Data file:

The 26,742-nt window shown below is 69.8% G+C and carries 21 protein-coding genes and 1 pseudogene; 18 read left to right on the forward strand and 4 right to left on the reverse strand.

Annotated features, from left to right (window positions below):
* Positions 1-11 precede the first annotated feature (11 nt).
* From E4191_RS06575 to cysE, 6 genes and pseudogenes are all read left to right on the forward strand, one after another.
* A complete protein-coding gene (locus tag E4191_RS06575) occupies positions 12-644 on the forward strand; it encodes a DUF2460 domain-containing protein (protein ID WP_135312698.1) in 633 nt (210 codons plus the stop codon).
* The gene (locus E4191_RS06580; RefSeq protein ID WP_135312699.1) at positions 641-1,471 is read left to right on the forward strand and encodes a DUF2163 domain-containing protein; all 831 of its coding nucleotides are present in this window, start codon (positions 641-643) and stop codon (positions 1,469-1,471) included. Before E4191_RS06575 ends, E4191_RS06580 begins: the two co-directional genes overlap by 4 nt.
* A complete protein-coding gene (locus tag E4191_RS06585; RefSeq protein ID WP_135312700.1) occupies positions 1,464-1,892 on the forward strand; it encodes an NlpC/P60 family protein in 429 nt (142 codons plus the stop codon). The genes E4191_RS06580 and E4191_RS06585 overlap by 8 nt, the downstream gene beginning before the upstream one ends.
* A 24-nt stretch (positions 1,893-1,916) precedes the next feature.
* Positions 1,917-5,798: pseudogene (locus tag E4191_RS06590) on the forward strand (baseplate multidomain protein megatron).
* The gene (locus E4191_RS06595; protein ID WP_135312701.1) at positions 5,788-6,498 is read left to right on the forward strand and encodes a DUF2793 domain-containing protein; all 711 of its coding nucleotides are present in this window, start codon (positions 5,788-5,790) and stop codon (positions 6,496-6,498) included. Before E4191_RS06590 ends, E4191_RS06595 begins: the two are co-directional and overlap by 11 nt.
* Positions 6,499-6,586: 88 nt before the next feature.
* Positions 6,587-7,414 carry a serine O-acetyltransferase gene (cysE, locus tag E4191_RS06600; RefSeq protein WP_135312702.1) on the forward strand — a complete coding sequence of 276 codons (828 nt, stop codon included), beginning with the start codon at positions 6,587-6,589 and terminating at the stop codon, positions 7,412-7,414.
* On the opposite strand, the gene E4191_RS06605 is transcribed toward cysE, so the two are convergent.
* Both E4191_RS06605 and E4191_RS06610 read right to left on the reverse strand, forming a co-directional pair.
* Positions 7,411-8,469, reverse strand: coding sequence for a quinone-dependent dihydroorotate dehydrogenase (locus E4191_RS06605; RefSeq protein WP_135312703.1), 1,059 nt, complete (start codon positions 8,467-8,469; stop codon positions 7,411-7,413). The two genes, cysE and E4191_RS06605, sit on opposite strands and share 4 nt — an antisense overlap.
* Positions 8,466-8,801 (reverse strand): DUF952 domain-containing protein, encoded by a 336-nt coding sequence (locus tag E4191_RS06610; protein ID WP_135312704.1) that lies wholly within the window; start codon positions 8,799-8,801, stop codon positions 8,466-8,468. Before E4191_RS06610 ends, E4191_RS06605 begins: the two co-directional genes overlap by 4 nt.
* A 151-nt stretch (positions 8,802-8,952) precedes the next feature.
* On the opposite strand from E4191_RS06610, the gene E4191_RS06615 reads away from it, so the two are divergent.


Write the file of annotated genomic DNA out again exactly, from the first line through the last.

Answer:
The 26,742-nt window shown below is 69.8% G+C and carries 21 protein-coding genes and 1 pseudogene; 18 read left to right on the forward strand and 4 right to left on the reverse strand.

Annotated features, from left to right (window positions below):
* Positions 1-11 precede the first annotated feature (11 nt).
* From E4191_RS06575 to cysE, 6 genes and pseudogenes are all read left to right on the forward strand, one after another.
* A complete protein-coding gene (locus tag E4191_RS06575) occupies positions 12-644 on the forward strand; it encodes a DUF2460 domain-containing protein (protein ID WP_135312698.1) in 633 nt (210 codons plus the stop codon).
* The gene (locus E4191_RS06580; RefSeq protein ID WP_135312699.1) at positions 641-1,471 is read left to right on the forward strand and encodes a DUF2163 domain-containing protein; all 831 of its coding nucleotides are present in this window, start codon (positions 641-643) and stop codon (positions 1,469-1,471) included. Before E4191_RS06575 ends, E4191_RS06580 begins: the two co-directional genes overlap by 4 nt.
* A complete protein-coding gene (locus tag E4191_RS06585; RefSeq protein ID WP_135312700.1) occupies positions 1,464-1,892 on the forward strand; it encodes an NlpC/P60 family protein in 429 nt (142 codons plus the stop codon). The genes E4191_RS06580 and E4191_RS06585 overlap by 8 nt, the downstream gene beginning before the upstream one ends.
* A 24-nt stretch (positions 1,893-1,916) precedes the next feature.
* Positions 1,917-5,798: pseudogene (locus tag E4191_RS06590) on the forward strand (baseplate multidomain protein megatron).
* The gene (locus E4191_RS06595; protein ID WP_135312701.1) at positions 5,788-6,498 is read left to right on the forward strand and encodes a DUF2793 domain-containing protein; all 711 of its coding nucleotides are present in this window, start codon (positions 5,788-5,790) and stop codon (positions 6,496-6,498) included. Before E4191_RS06590 ends, E4191_RS06595 begins: the two are co-directional and overlap by 11 nt.
* Positions 6,499-6,586: 88 nt before the next feature.
* Positions 6,587-7,414 carry a serine O-acetyltransferase gene (cysE, locus tag E4191_RS06600; RefSeq protein WP_135312702.1) on the forward strand — a complete coding sequence of 276 codons (828 nt, stop codon included), beginning with the start codon at positions 6,587-6,589 and terminating at the stop codon, positions 7,412-7,414.
* On the opposite strand, the gene E4191_RS06605 is transcribed toward cysE, so the two are convergent.
* Both E4191_RS06605 and E4191_RS06610 read right to left on the reverse strand, forming a co-directional pair.
* Positions 7,411-8,469, reverse strand: coding sequence for a quinone-dependent dihydroorotate dehydrogenase (locus E4191_RS06605; RefSeq protein WP_135312703.1), 1,059 nt, complete (start codon positions 8,467-8,469; stop codon positions 7,411-7,413). The two genes, cysE and E4191_RS06605, sit on opposite strands and share 4 nt — an antisense overlap.
* Positions 8,466-8,801 (reverse strand): DUF952 domain-containing protein, encoded by a 336-nt coding sequence (locus tag E4191_RS06610; protein ID WP_135312704.1) that lies wholly within the window; start codon positions 8,799-8,801, stop codon positions 8,466-8,468. Before E4191_RS06610 ends, E4191_RS06605 begins: the two co-directional genes overlap by 4 nt.
* A 151-nt stretch (positions 8,802-8,952) precedes the next feature.
* On the opposite strand from E4191_RS06610, the gene E4191_RS06615 reads away from it, so the two are divergent.